The Israeli security cabinet's decision comes a day after plans for over 1,000 settler homes in the occupied West Bank were announced.
Israel's government decided on Tuesday not to negotiate with a Palestinian unity government that includes Hamas if the movement does not disarm, recognise the country and give up violence.
The decision by Israel's security cabinet, announced in a statement from Prime Minister Benjamin Netanyahu's office, comes after rival Palestinian movements Fatah and Hamas signed a landmark unity deal last week aimed at ending their decade-long split.
The statement said negotiations would not be held until a range of conditions were met.
Beyond the initial three, it also said Hamas must no longer be supported by Iran, which provides it with military assistance.
In addition, it said the remains of two missing Israeli soldiers must be returned from the Gaza Strip to Israel.
Three Israeli civilians believed held in Gaza, all said to be mentally unstable, must also be returned, it said.
Palestinian President Mahmud Abbas' Fatah, based in the occupied West Bank, and Hamas, which runs the Gaza Strip, signed the unity agreement in Cairo on Thursday.
The Abbas-led Palestine Liberation Organisation has recognised Israel, unlike Hamas.
The Palestinian Authority, currently dominated by Fatah, is due to resume control of the Gaza Strip by December 1 under the deal.
However, previous such attempts at reconciliation have repeatedly failed.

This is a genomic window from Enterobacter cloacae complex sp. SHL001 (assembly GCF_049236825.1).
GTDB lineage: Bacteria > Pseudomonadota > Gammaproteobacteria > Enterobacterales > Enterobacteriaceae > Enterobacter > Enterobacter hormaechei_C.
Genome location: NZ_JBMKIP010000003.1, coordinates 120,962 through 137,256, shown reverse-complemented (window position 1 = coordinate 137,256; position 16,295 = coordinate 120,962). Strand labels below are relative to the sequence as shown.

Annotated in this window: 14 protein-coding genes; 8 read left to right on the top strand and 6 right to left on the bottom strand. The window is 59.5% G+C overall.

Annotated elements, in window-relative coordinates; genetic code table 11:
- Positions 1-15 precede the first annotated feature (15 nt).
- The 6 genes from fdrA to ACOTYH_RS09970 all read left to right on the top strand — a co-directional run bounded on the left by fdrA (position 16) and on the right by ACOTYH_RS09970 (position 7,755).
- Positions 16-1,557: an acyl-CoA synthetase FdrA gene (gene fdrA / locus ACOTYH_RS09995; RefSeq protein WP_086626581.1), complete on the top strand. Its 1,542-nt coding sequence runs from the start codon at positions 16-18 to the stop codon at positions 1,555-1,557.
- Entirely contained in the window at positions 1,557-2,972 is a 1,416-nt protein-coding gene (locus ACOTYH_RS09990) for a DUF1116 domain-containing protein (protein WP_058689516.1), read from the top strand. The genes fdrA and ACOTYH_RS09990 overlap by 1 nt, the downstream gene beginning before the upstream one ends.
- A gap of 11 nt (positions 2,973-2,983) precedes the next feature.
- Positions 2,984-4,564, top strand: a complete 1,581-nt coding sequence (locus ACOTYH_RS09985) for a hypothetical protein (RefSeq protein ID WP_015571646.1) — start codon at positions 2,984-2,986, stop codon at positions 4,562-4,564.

A major sticking point is expected to be Hamas's refusal to disarm its 25,000-strong armed wing.
Permits for more settler homes
On Monday, an Israeli committee approved permits for 31 settler homes in Hebron, the first such green light for the flashpoint West Bank city since 2002.
Prime Minister Benjamin Netanyahu has felt increased pressure for settlement expansion from the rightist flank of his coalition, though construction is not imminent as a bureaucratic process must still run its course.
His government has made numerous announcements of settlement building recently, angering Palestinians seeking a state on land Israel captured in a 1967 war but no longer eliciting serious US criticism with President Donald Trump in the White House.
An additional 1,292 settler homes in the occupied West Bank were also advanced on Tuesday by Israeli authorities, in a new push by the government for such approvals, settlement watchdog Peace Now said.
"They are all over the West Bank," spokeswoman Hagit Ofran said, without immediately providing a breakdown.
She said further approvals were expected to come on Wednesday.
They are part of nearly 4,000 settler home plans to be advanced in the West Bank under a push to greatly boost settlement growth, an Israeli official has said.
TRT World's Mohammad Hamayel reports more from Ramallah.
Several hundred Israeli settlers live in the heart of Hebron under heavy military guard among some 200,000 Palestinians.
The Hebron units are to be built on Shuhada Street, formerly an important market street leading to a holy site where the biblical Abraham is believed to have been buried.
The street is now largely closed off to Palestinians.
Hebron is the largest Palestinian city in the occupied West Bank with a population of some 216,000. About 1,000 Israeli settlers live in the heart of the city, which for decades has been a focus of religious friction between Muslims and Jews.
Settlement building in the West Bank and annexed east Jerusalem is considered illegal under international law.
It is also seen as a major obstacle to peace as the settlements are built on land the Palestinians see as part of their future state.